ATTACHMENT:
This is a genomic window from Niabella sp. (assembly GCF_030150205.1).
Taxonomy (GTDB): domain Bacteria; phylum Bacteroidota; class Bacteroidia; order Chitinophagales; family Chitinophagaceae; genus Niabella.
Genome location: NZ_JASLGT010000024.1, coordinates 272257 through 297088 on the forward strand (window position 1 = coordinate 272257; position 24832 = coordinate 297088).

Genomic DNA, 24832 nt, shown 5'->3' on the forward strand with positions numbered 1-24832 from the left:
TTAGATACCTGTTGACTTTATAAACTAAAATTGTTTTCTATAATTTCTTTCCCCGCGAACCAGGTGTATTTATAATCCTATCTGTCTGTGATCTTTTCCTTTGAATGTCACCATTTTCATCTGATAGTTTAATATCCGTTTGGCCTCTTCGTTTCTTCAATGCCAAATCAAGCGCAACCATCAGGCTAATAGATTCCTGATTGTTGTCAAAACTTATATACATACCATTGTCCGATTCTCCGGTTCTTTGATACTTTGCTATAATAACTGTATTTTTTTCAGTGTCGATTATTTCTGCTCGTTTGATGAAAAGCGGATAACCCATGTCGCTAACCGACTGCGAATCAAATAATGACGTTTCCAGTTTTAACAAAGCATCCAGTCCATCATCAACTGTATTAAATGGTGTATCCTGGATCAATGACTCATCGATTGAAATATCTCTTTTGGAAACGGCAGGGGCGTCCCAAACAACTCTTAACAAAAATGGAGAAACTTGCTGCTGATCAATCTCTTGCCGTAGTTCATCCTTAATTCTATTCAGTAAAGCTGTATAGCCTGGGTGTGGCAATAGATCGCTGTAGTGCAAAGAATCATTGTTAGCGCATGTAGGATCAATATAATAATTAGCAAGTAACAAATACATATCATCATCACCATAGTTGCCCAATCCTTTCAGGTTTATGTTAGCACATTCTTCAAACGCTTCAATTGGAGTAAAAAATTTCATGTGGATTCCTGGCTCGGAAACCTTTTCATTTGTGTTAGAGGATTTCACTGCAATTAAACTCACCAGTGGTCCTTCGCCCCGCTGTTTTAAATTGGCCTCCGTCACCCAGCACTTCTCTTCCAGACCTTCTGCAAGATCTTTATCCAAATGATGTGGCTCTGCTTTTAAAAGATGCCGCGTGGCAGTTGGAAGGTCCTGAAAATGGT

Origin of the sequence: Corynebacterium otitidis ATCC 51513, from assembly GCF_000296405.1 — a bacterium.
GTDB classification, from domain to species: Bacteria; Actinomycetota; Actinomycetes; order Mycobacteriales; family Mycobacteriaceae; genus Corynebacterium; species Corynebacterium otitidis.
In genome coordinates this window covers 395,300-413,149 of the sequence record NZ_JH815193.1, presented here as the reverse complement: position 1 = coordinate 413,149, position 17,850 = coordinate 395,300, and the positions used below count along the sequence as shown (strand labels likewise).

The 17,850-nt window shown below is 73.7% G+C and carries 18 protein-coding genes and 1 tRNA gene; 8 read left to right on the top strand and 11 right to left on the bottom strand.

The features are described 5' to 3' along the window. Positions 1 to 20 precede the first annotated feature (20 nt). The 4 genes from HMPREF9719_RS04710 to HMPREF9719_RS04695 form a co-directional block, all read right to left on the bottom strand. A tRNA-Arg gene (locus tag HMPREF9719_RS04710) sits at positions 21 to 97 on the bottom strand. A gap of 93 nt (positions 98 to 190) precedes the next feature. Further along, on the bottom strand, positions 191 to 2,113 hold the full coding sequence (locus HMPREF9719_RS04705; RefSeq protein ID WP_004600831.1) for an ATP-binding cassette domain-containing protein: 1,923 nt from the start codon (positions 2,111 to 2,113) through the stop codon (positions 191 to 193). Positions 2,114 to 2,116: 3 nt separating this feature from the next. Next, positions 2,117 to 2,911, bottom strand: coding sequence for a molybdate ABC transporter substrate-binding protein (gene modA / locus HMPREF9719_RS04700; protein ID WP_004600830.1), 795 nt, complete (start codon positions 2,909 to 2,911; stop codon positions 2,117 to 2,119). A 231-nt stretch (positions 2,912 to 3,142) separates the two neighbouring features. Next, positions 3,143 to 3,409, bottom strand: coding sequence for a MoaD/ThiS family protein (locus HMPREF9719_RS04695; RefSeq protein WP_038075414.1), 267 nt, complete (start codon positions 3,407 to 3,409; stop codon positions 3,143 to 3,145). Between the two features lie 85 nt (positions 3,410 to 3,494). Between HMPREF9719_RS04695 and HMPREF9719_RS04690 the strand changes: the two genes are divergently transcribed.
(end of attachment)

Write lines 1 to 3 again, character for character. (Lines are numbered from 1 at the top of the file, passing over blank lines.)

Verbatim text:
This is a genomic window from Niabella sp. (assembly GCF_030150205.1).
Taxonomy (GTDB): domain Bacteria; phylum Bacteroidota; class Bacteroidia; order Chitinophagales; family Chitinophagaceae; genus Niabella.
Genome location: NZ_JASLGT010000024.1, coordinates 272257 through 297088 on the forward strand (window position 1 = coordinate 272257; position 24832 = coordinate 297088).